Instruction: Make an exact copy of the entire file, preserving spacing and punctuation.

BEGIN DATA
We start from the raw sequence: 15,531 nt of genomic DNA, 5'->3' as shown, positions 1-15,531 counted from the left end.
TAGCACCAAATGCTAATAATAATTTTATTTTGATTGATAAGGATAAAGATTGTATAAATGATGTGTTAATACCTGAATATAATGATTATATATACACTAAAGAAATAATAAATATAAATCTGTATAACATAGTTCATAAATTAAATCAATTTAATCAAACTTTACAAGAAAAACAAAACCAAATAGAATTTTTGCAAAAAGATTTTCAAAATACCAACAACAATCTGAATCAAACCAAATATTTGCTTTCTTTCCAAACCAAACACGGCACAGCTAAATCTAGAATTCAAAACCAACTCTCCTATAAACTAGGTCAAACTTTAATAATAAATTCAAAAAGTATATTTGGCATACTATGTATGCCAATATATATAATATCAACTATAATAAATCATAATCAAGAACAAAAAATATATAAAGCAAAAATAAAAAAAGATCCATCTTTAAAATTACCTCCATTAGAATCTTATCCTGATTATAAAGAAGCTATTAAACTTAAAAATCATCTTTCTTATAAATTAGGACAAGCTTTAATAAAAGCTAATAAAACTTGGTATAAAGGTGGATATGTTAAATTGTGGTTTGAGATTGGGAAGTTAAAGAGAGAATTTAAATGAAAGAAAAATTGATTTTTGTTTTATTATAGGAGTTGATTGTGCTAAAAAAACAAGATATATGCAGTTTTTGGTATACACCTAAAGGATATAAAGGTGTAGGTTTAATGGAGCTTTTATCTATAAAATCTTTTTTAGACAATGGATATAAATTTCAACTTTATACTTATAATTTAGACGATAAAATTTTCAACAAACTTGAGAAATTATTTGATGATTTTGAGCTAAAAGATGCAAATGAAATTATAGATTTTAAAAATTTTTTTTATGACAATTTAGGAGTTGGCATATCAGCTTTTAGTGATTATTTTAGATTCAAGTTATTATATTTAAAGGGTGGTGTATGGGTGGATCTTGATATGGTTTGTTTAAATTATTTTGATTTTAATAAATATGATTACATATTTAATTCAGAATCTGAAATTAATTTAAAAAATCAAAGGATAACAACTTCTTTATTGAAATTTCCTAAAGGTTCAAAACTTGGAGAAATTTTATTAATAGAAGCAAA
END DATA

We start from the raw sequence: 15,531 nt of genomic DNA, 5'->3' as shown, positions 1-15,531 counted from the left end.
TAGCACCAAATGCTAATAATAATTTTATTTTGATTGATAAGGATAAAGATTGTATAAATGATGTGTTAATACCTGAATATAATGATTATATATACACTAAAGAAATAATAAATATAAATCTGTATAACATAGTTCATAAATTAAATCAATTTAATCAAACTTTACAAGAAAAACAAAACCAAATAGAATTTTTGCAAAAAGATTTTCAAAATACCAACAACAATCTGAATCAAACCAAATATTTGCTTTCTTTCCAAACCAAACACGGCACAGCTAAATCTAGAATTCAAAACCAACTCTCCTATAAACTAGGTCAAACTTTAATAATAAATTCAAAAAGTATATTTGGCATACTATGTATGCCAATATATATAATATCAACTATAATAAATCATAATCAAGAACAAAAAATATATAAAGCAAAAATAAAAAAAGATCCATCTTTAAAATTACCTCCATTAGAATCTTATCCTGATTATAAAGAAGCTATTAAACTTAAAAATCATCTTTCTTATAAATTAGGACAAGCTTTAATAAAAGCTAATAAAACTTGGTATAAAGGTGGATATGTTAAATTGTGGTTTGAGATTGGGAAGTTAAAGAGAGAATTTAAATGAAAGAAAAATTGATTTTTGTTTTATTATAGGAGTTGATTGTGCTAAAAAAACAAGATATATGCAGTTTTTGGTATACACCTAAAGGATATAAAGGTGTAGGTTTAATGGAGCTTTTATCTATAAAATCTTTTTTAGACAATGGATATAAATTTCAACTTTATACTTATAATTTAGACGATAAAATTTTCAACAAACTTGAGAAATTATTTGATGATTTTGAGCTAAAAGATGCAAATGAAATTATAGATTTTAAAAATTTTTTTTATGACAATTTAGGAGTTGGCATATCAGCTTTTAGTGATTATTTTAGATTCAAGTTATTATATTTAAAGGGTGGTGTATGGGTGGATCTTGATATGGTTTGTTTAAATTATTTTGATTTTAATAAATATGATTACATATTTAATTCAGAATCTGAAATTAATTTAAAAAATCAAAGGATAACAACTTCTTTATTGAAATTTCCTAAAGGTTCAAAACTTGGAGAAATTTTATTAATAGAAGCAAA